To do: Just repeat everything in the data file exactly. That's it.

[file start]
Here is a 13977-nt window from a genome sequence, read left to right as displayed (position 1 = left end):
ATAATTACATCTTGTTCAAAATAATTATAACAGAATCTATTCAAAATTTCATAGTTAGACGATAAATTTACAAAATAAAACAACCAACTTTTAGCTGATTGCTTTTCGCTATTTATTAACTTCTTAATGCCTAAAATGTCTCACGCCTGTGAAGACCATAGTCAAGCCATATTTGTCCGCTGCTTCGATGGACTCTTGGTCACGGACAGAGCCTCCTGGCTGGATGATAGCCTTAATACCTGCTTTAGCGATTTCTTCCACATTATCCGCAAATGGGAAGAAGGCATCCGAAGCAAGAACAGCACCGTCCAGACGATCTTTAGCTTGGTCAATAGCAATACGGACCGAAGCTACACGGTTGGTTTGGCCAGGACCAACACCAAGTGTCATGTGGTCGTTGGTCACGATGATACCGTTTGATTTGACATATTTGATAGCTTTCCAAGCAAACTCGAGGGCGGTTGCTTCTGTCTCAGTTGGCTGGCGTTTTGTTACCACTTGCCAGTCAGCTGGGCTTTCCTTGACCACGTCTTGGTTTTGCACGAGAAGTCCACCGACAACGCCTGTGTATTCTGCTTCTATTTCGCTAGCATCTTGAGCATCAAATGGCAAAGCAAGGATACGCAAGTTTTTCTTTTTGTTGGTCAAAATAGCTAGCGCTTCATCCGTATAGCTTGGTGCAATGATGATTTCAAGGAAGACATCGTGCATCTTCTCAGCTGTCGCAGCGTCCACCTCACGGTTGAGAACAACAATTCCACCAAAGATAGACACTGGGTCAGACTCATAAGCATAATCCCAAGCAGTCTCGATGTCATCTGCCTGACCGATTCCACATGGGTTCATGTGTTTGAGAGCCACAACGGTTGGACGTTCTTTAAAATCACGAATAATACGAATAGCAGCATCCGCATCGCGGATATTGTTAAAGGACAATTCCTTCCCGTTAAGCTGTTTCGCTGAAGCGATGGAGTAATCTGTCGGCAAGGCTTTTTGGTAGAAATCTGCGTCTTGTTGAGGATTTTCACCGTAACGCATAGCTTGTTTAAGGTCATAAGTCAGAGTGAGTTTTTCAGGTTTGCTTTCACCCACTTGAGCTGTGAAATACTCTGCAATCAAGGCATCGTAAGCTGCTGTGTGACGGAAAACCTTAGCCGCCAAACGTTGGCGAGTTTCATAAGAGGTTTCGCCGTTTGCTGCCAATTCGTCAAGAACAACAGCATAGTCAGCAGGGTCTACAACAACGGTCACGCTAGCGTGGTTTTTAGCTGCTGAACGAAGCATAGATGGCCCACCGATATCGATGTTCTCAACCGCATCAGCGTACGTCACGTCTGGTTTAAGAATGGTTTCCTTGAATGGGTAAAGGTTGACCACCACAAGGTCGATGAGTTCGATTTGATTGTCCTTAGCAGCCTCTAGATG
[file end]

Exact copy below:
Here is a 13977-nt window from a genome sequence, read left to right as displayed (position 1 = left end):
ATAATTACATCTTGTTCAAAATAATTATAACAGAATCTATTCAAAATTTCATAGTTAGACGATAAATTTACAAAATAAAACAACCAACTTTTAGCTGATTGCTTTTCGCTATTTATTAACTTCTTAATGCCTAAAATGTCTCACGCCTGTGAAGACCATAGTCAAGCCATATTTGTCCGCTGCTTCGATGGACTCTTGGTCACGGACAGAGCCTCCTGGCTGGATGATAGCCTTAATACCTGCTTTAGCGATTTCTTCCACATTATCCGCAAATGGGAAGAAGGCATCCGAAGCAAGAACAGCACCGTCCAGACGATCTTTAGCTTGGTCAATAGCAATACGGACCGAAGCTACACGGTTGGTTTGGCCAGGACCAACACCAAGTGTCATGTGGTCGTTGGTCACGATGATACCGTTTGATTTGACATATTTGATAGCTTTCCAAGCAAACTCGAGGGCGGTTGCTTCTGTCTCAGTTGGCTGGCGTTTTGTTACCACTTGCCAGTCAGCTGGGCTTTCCTTGACCACGTCTTGGTTTTGCACGAGAAGTCCACCGACAACGCCTGTGTATTCTGCTTCTATTTCGCTAGCATCTTGAGCATCAAATGGCAAAGCAAGGATACGCAAGTTTTTCTTTTTGTTGGTCAAAATAGCTAGCGCTTCATCCGTATAGCTTGGTGCAATGATGATTTCAAGGAAGACATCGTGCATCTTCTCAGCTGTCGCAGCGTCCACCTCACGGTTGAGAACAACAATTCCACCAAAGATAGACACTGGGTCAGACTCATAAGCATAATCCCAAGCAGTCTCGATGTCATCTGCCTGACCGATTCCACATGGGTTCATGTGTTTGAGAGCCACAACGGTTGGACGTTCTTTAAAATCACGAATAATACGAATAGCAGCATCCGCATCGCGGATATTGTTAAAGGACAATTCCTTCCCGTTAAGCTGTTTCGCTGAAGCGATGGAGTAATCTGTCGGCAAGGCTTTTTGGTAGAAATCTGCGTCTTGTTGAGGATTTTCACCGTAACGCATAGCTTGTTTAAGGTCATAAGTCAGAGTGAGTTTTTCAGGTTTGCTTTCACCCACTTGAGCTGTGAAATACTCTGCAATCAAGGCATCGTAAGCTGCTGTGTGACGGAAAACCTTAGCCGCCAAACGTTGGCGAGTTTCATAAGAGGTTTCGCCGTTTGCTGCCAATTCGTCAAGAACAACAGCATAGTCAGCAGGGTCTACAACAACGGTCACGCTAGCGTGGTTTTTAGCTGCTGAACGAAGCATAGATGGCCCACCGATATCGATGTTCTCAACCGCATCAGCGTACGTCACGTCTGGTTTAAGAATGGTTTCCTTGAATGGGTAAAGGTTGACCACCACAAGGTCGATGAGTTCGATTTGATTGTCCTTAGCAGCCTCTAGATG